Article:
President Donald Trump is proposing immediate budget cuts of $18 billion from programs like medical research, infrastructure and community grants so U.S. taxpayers, not Mexico, can cover the down payment on the border wall.
The White House documents were submitted to Congress amid negotiations over a catchall spending bill that would avert a partial government shutdown at the end of next month. The package would wrap up $1.1 trillion in unfinished spending bills and address the Trump administration's request for an immediate $30 billion in additional Pentagon spending.
The latest Trump proposal, disclosed Tuesday, would eliminate $1.2 billion in National Institutes of Health research grants, a favorite of both parties. The community development block grant program, also popular, would be halved, amounting to a cut of $1.5 billion, and Trump would strip $500 million from a transportation project known as TIGER grants.
Like Trump's 2018 proposed budget, which was panned by both Democrats and Republicans earlier this month, the proposals have little chance of being enacted.
But they could create bad political optics for the struggling Trump White House, since the administration asked earlier for $3 billion to pay for the Trump's controversial U.S.-Mexico border wall and other immigration enforcement plans. During the campaign, Trump repeatedly promised Mexico would pay for the wall, a claim the country has disputed.
"The administration is asking the American taxpayer to cover the cost of a wall — unneeded, ineffective, absurdly expensive — that Mexico was supposed to pay for, and he is cutting programs vital to the middle class to get that done," said Senate Minority Leader Chuck Schumer, D-N.Y. "Build the wall or repair or build a bridge or tunnel or road in your community? What's the choice?"
The roster of cuts were sent to Capitol Hill as a set of options for GOP staff aides and lawmakers crafting a catchall spending bill for the ongoing budget year, which ends Sept. 30.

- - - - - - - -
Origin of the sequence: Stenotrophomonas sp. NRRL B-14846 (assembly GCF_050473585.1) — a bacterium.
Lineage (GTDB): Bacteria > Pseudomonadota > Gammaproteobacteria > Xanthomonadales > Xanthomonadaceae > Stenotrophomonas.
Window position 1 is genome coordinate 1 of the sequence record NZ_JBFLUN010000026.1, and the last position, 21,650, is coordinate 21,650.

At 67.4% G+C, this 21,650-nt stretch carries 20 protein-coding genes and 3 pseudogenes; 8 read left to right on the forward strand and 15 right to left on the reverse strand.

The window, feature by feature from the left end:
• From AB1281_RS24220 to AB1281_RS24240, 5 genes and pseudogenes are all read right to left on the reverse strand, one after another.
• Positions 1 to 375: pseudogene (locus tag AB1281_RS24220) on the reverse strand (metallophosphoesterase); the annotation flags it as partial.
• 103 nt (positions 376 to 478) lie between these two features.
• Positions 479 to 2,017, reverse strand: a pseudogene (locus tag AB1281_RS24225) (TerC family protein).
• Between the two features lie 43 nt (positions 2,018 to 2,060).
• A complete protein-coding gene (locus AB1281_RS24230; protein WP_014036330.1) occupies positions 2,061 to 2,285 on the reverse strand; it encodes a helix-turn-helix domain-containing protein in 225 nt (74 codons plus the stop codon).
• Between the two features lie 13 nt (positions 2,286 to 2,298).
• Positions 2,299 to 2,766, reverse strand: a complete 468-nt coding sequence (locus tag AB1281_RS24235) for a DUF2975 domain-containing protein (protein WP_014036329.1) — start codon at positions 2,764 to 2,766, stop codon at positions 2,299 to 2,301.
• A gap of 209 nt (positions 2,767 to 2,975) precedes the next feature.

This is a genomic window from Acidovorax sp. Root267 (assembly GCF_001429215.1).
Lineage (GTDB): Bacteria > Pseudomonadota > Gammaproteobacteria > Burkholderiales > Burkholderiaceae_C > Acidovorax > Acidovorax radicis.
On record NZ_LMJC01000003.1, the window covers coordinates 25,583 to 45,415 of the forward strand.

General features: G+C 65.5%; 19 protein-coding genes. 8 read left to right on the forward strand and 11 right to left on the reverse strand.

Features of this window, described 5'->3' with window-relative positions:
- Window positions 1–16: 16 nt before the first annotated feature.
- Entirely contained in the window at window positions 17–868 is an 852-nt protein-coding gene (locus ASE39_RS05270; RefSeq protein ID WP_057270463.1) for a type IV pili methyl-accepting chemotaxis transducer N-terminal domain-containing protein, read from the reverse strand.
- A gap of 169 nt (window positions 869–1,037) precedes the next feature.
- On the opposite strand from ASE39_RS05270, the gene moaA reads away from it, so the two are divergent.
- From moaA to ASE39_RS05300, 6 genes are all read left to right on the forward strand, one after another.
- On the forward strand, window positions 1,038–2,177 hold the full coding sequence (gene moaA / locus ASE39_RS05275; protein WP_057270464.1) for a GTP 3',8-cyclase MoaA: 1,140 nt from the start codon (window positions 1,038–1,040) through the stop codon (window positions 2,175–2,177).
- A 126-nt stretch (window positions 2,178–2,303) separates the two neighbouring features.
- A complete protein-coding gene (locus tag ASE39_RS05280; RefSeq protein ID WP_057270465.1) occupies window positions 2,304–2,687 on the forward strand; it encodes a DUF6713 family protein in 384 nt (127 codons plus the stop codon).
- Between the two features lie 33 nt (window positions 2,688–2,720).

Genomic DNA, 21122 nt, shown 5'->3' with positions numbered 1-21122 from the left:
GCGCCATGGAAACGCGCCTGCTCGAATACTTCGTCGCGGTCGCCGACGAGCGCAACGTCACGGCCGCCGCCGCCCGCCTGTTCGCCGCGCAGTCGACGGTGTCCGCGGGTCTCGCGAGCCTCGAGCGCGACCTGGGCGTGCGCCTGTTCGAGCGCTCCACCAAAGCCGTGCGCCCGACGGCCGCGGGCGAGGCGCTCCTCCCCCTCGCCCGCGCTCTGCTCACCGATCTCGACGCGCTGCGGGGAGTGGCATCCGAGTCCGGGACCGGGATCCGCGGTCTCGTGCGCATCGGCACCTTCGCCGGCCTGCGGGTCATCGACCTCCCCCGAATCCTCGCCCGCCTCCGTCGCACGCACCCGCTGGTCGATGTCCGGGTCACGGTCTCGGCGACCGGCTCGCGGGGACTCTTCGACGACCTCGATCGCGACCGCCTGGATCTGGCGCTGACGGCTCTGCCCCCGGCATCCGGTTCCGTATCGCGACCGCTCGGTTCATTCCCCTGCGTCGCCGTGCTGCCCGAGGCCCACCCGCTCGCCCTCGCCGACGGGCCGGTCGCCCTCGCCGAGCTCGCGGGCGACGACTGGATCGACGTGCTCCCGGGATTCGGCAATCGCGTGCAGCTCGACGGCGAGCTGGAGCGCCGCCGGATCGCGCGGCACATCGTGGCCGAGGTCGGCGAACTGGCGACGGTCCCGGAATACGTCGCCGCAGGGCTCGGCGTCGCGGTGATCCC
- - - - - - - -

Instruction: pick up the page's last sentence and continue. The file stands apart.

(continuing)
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Those talks are intensifying, but Senate Republicans are considering backing away from a showdown with Democrats over whether to fund Trump's request for immediate funding to build a wall along the U.S.-Mexico border. Senate Democrats have threatened to filibuster any provision providing money for the wall.
Asked about including Southern border wall financing in the broader spending package, Sen. Roy Blunt, R-Mo., a key negotiator, said, "They will not pass together. That's just my view."
Blunt added, "My view is there's a path to get 60 votes" in the Senate, the total required to overcome a Democratic filibuster. Blunt is a member of the Senate GOP leadership team and a major player on health and human services accounts.
The government would shut down except for some functions at midnight April 28 without successful action on spending. GOP leaders are eager to avoid a politically damaging shutdown, especially in the wake of last week's embarrassing failure to pass the Trump-pushed bill to repeal and replace former President Barack Obama's health care law.
Negotiators have made progress on the core elements of a dozen must-do funding bills, but have ignored the White House's list of cuts in doing so.
But the White House badly wants funding for the Mexico wall and hasn't fully engaged in the Capitol Hill negotiations. Pitfalls lay ahead in the talks, and the situation is especially fragile because of divisions among GOP ranks and uncertainty over who's playing the lead role at the White House on the particulars of budget work.
According to new details sent to Congress, the administration wants immediate funds to complete an existing barrier in the Rio Grande Valley, $500 million to complete 28 miles of border levee wall near McAllen, Texas, and $350 million for construction along two segments near San Diego.
Other cuts include $434 million to immediately eliminate a program to encourage community service opportunities for senior citizens, eliminating $372 million in remaining funding for heating subsidies for the poor, and cutting $447 million in transit grants.
White House budget office spokesman John Czwartacki said the proposals were not being shared with the media. A Capitol Hill aide described the cuts to The Associated Press, speaking only on condition of anonymity because the budget document is not yet public.